Creature from the Blog Lagoon 19: Amped Up

You have to love photojournalism to keep at it because it won’t make you rich. In fact, it might even cost you money.

My first newspaper job was with a really, mmm, let’s say “homespun” paper that published two editions once every two weeks. No color and no real photographer until I got there. (One could argue there were no real photographers while I worked there, although I did manage to squeak out a few decent photos.) This was such a low-budget operation that I got no mileage reimbursement, no overtime pay, and at first I even paid for my own film, chemicals and paper. And I loved it.

I didn’t just do photography, I handled all the darkroom work and helped out with paste-up. All this meant that once or twice I had 36-hour workdays. By the time I left, it had turned into a serious newspaper covering real news in San Diego, although one that still only published every two weeks. Not bad for a full-time staff of four.


You have to love photojournalism to keep at it because it won’t make you healthy. In fact, it might even kill you.

My second newspaper job was at a daily paper north of San Diego. (This paper and the one before are long-gone.) I was in the big leagues! It published six days a week, had a photo staff of three, and ran color - sort of.

Like my previous paper, this was a budget operation. We had no automated processing equipment in the darkroom (this matters, see below), and the back shop, where all the pages and photos are dealt with just before being printed, didn’t have the ability to create color separations. For those that don’t know, a color photo has to be converted to four separate black and white images, each of which will be for only one of the four ink colors, cyan, magenta, yellow and black.

So if the back shop couldn’t create separations, how did we run color?

The task of making separations fell to us, the photographers. This was not a pretty process. We’d take our color negative, put it into an enlarger equipped with filters for color printing, and then we’d make four black-and-white prints, each with a certain amount of color dialed in. That gave us four black and white photos, each looking a bit different, that could be treated like regular photos by the folks in the back shop.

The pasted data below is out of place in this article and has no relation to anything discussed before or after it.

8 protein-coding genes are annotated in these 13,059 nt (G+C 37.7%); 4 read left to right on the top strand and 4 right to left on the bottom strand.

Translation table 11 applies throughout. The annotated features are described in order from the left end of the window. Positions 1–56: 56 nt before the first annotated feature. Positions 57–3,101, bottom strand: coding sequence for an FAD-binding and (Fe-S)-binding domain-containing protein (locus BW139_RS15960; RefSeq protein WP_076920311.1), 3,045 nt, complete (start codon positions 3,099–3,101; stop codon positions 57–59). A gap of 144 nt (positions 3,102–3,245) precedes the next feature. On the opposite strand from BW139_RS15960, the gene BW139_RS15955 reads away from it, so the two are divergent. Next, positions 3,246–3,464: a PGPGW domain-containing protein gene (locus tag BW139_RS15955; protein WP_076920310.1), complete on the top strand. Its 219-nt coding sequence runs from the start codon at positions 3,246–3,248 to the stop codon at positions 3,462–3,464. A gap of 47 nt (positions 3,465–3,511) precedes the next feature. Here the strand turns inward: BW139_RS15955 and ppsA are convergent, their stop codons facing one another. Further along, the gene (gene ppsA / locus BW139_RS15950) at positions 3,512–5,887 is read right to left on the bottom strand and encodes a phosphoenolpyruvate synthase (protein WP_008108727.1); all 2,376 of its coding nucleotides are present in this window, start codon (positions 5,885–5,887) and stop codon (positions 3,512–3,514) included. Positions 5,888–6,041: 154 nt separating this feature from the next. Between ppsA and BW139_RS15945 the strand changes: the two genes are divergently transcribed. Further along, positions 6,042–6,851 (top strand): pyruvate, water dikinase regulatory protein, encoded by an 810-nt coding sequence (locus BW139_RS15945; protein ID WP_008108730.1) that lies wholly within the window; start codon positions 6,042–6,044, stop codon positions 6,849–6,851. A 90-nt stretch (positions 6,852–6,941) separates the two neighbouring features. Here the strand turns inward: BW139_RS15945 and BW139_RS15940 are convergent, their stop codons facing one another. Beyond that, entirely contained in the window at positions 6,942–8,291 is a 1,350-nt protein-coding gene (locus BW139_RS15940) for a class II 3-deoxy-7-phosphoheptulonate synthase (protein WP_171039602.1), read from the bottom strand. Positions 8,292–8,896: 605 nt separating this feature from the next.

Since we didn’t have any of the tools a decent newspaper would have for ensuring the color was good, we had bad color photos. REALLY bad. The registration was poor, the color balance was poor, the sharpness was poor, but… we had color.

Now about the “killing” part.

If you don’t have automated equipment for processing color negative film (the C-41 process), you do it manually. You typically have a rectangular stainless steel tank with a heating element in the bottom that keeps a water bath at 100 degrees F. Four round film tanks are placed in that water bath; the first has developer, the second has bleach, the third has fixer and the fourth has plain water. You load your film onto reels in the dark, immerse them into the developer, cap the tank and start a timer. Now that the tank is capped you can turn the lights on in the darkroom as you agitate the film (move the tank to keep fresh chemicals in contact with the film), keeping an eye on the timer. Near the end of that cycle you turn the lights off, remove the reels and immerse them into the next tank, cap it, start the timer again and turn on the lights. It’s all pretty easy and people do this at home all the time. When you’re processing color film like this you tend to slosh around a little of the water that’s in the rectangular tank. You get your hands wet, no big deal.

One night I was in the darkroom processing my film. I had my wet left hand on a film tank, ready to agitate it, and I reached for the timer with my wet right hand to start it. Everything had been hunky dory so far, except this time, somehow, somewhere, something developed a short circuit, either the timer or the heating element in the water bath. A good jolt of electricity entered one wet hand, passed across my chest (I felt it heat up, no kidding) and exited the other hand. I don’t know why I wasn’t killed; I guess the great spirit in the sky had plans for me. (I’m still waiting to find out what exactly those plans are.) I managed to finish my film, although I don’t remember how I managed to do it without a second jolt. (Or maybe there was a second jolt and I was too out of it to notice. That would explain a lot of things since then…) Apparently I suffered no adverse effects because I’ve had several EKGs since then and none of the techs have called for a hearse. But there is one lasting souvenir: I now have ʞɒdoʞ branded across my chest.

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